The stiff, bright green pandanus leaf is used for its colour and flavour in curries and rice dishes in India, Pakistan, Bangladesh, Sri Lanka, Fiji, Chinese, Indonesia and the S.E. Asian countries. There is no real substitute for the unusual nutty, grassy but sweet flavour of the leaf, which is cut into pieces or tied in a knot and added to dishes. Different varieties have flavours that are variously described as rose-like, almondy, and milky sweet, vanilla-like. (There are over 700 varieties of Pandanus, some edible and some not. The most aromatic types are from Southeast Asia and Sri Lanka.)
Screwpine leaf was the name given by English traders who travelled to Asia. The Indian name for it is Rampe and in Bangladesh it is called ketaki. Kewra is the flower of the Pandan plant.
A Pandanus leaf is long, thin, narrow, and green and can be bought fresh, frozen, dried or powdered. As usual, the dried leaves have less fragrance and flavour than the fresh leaves.
Fresh pandanus leaves are available from Asian and some Indian grocery stores, and occasionally you can find them in markets and specialty shops. Store them whole, in a plastic bag in the freezer. Bright green Pandanus leaf powder can also be bought from spice shops – store it away from light to retain its colour.
Using Pandanus in Cooking
The leaf is used in curries of Sri Lanka and in Malaysia, Bali, and Thailand. It is commonly used for its flavouring and colouring. The leaves are tied in a knot and placed in soups, stews, curries, rice dishes, puddings and curries as they cook. The leaf is usually removed from a dish before eating, or served as a garnish but not eaten.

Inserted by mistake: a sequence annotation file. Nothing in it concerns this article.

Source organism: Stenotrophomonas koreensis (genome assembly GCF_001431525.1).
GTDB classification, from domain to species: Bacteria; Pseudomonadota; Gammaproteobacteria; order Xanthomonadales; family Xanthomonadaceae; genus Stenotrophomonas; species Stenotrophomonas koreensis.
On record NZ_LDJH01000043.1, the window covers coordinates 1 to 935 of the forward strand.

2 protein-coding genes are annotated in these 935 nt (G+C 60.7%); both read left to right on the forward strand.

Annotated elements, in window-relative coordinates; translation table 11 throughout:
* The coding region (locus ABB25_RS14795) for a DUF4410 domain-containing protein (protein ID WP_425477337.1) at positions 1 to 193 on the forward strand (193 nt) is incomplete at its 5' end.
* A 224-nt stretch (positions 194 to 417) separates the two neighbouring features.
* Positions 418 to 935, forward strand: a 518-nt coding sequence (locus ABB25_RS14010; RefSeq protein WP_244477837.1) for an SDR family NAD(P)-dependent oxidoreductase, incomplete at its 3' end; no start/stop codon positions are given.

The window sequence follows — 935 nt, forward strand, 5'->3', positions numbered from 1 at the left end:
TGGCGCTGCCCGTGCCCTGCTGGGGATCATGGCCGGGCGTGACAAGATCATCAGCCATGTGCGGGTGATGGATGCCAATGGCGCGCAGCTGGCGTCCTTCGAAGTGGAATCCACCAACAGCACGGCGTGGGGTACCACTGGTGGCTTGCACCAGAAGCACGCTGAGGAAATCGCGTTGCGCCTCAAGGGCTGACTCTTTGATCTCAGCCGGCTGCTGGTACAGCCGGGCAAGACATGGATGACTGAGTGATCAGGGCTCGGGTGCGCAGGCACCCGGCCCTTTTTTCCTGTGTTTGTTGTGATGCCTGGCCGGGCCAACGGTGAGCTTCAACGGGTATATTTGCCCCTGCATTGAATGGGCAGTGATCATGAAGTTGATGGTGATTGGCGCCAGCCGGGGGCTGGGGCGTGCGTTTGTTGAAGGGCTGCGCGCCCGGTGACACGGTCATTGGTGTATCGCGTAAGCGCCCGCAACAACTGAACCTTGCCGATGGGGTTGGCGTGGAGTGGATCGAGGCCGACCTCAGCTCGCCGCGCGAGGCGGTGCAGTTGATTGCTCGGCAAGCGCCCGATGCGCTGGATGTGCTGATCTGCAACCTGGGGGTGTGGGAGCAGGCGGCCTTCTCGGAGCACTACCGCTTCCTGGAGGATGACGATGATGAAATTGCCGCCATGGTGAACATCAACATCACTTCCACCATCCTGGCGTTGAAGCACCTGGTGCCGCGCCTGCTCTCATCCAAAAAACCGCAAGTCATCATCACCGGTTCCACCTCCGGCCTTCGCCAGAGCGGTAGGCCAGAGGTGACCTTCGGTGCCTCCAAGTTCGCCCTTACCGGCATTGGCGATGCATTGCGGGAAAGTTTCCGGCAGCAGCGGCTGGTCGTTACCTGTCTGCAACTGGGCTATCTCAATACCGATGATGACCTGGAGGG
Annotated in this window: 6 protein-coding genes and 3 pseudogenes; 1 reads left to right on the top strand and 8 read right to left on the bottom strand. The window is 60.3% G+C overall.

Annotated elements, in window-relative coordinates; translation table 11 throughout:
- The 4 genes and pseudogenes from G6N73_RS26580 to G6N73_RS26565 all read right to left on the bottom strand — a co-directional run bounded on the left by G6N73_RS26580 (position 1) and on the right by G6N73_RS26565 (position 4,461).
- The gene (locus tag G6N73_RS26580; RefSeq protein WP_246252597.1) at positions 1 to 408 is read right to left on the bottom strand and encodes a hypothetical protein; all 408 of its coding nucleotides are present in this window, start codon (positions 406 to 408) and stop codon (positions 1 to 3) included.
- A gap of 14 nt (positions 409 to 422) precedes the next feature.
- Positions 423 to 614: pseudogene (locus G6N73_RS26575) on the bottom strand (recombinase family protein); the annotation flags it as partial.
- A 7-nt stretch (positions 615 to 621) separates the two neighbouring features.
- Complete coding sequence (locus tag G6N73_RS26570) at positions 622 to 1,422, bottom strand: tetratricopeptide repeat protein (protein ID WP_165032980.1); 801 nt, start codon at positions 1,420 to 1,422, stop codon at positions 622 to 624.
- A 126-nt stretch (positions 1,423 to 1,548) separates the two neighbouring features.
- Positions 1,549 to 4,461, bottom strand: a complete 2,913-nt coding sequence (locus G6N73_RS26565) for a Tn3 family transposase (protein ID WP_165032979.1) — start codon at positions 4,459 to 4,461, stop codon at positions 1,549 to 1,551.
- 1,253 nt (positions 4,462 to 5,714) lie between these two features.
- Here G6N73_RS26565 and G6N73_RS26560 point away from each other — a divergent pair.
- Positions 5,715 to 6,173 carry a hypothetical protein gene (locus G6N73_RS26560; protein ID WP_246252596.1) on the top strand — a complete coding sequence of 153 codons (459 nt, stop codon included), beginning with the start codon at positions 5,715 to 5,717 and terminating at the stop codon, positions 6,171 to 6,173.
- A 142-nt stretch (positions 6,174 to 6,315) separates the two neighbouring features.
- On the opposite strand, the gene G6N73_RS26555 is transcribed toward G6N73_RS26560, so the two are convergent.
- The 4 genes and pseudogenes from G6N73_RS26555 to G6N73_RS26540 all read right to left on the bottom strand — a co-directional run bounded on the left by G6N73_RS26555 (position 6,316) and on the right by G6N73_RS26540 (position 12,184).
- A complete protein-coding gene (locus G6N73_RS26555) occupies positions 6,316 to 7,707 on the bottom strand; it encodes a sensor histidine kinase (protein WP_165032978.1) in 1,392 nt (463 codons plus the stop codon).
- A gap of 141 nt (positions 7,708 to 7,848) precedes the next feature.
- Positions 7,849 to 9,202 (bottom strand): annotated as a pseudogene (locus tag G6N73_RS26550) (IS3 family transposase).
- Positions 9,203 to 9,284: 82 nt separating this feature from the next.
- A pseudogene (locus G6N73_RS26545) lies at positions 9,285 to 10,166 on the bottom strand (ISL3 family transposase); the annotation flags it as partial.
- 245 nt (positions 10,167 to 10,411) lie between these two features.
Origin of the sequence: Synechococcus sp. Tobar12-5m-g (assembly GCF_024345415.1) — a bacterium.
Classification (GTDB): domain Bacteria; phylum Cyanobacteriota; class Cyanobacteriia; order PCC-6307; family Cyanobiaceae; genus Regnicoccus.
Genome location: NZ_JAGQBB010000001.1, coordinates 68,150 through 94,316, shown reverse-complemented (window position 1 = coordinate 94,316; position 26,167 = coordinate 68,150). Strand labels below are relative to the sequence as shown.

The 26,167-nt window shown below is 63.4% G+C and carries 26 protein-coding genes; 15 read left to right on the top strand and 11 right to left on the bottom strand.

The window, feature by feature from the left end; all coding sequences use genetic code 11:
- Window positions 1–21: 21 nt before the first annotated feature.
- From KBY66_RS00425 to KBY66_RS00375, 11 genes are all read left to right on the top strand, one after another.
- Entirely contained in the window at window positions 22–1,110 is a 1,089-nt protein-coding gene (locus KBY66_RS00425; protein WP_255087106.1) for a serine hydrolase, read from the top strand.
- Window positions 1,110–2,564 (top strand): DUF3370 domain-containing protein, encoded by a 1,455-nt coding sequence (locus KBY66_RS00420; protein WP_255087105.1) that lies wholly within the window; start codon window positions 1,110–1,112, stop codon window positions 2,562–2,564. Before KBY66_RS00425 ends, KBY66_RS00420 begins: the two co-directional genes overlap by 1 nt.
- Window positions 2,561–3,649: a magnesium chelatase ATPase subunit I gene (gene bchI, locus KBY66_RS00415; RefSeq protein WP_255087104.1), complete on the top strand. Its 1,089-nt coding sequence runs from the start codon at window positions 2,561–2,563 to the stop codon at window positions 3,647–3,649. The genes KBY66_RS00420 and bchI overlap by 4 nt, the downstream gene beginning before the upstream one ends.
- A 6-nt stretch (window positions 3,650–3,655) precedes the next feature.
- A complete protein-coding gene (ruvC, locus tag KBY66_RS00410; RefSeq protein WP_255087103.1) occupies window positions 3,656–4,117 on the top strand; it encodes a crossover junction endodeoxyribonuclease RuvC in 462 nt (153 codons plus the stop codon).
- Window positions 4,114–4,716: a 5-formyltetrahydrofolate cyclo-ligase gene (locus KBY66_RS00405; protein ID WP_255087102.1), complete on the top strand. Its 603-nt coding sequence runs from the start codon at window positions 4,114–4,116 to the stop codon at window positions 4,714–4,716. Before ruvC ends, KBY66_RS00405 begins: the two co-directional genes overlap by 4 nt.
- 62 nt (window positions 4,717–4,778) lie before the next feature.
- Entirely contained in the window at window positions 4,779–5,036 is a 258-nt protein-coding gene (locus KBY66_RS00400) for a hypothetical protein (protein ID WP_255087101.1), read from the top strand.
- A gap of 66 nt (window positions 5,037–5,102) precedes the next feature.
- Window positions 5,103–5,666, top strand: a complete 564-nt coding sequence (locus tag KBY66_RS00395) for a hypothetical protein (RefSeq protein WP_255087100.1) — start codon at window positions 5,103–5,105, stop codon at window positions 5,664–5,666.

The leaf is also bruised or raked with a fork to release its aroma, pounded to release its aromatic juice, or even boiled to obtain its flavour for stocks and drinks. Pandanus leaves are also used as wrappers in South East Asian cooking to provide flavour to foods, and is used to give colour to glutinous rice desserts, candies, puddings, soups, and coconut drinks. In China, the leaves are woven into a basket which is then used as a pot for cooking rice.
Pandan leaf can also be used as a complement to chocolate in many dishes, such as ice cream. It also pairs well with coconut milk, glutinous rice, lemongrass, milk, brown sugar, and turmeric.
In Indian cooking, pandan is used to enhance the flavour of pulao, biryani and sweet coconut rice pudding, payesh, if basmati rice is not used. It acts as a cheap substitute for the basmati rice fragrance as one can use normal, non-fragrant rice and with the help of pandan the dish tastes and smells like basmati.
Some recipes that include Pandanus are here.
Pandanus Flower and Kewra
Kewra is the flower of a variety of pandanus, and can be found sold as an essence. The flowers are golden and have a fragrant, strong, and sweet aroma. Kewra has an unusual but pleasant taste. It is used to flavour rice, drink, and desserts in Northern India and in South East Asia. The very floral fragrance gives a calming influence and is said to help in mental relaxation. Kewra also combines well with other floral waters such as rose water and orange blossom water, and they can be combined in any recipe that uses one or the other.
The pandanus flower is more delicate and fragrant than the leaf and is used to perfume biryanis. It goes well with ingredients such as rice, coconut, lemongrass, brown sugar, star anise, cumin, and nutmeg.
The flower’s extract, kewra, is commonly used to flavour Indian desserts such as rasgulla, gulab jamun, and rasmalai.
Recipes including Kewra are here.
Therapeutic and Other Uses
In India, screwpine leaves are sacred to Siva. In many Indian villages, the leaves are also tossed into open wells to scent the drinking water.
The leaves are a diuretic and they have been used to treat various skin diseases.
Powdered leaves are also used to combat weevils which infest mung beans.
In South East Asia, the scented oil is used as a cockroach repellent.
The leaves of the various non-edible varieties of Pandanus are used for basket weaving and other crafts.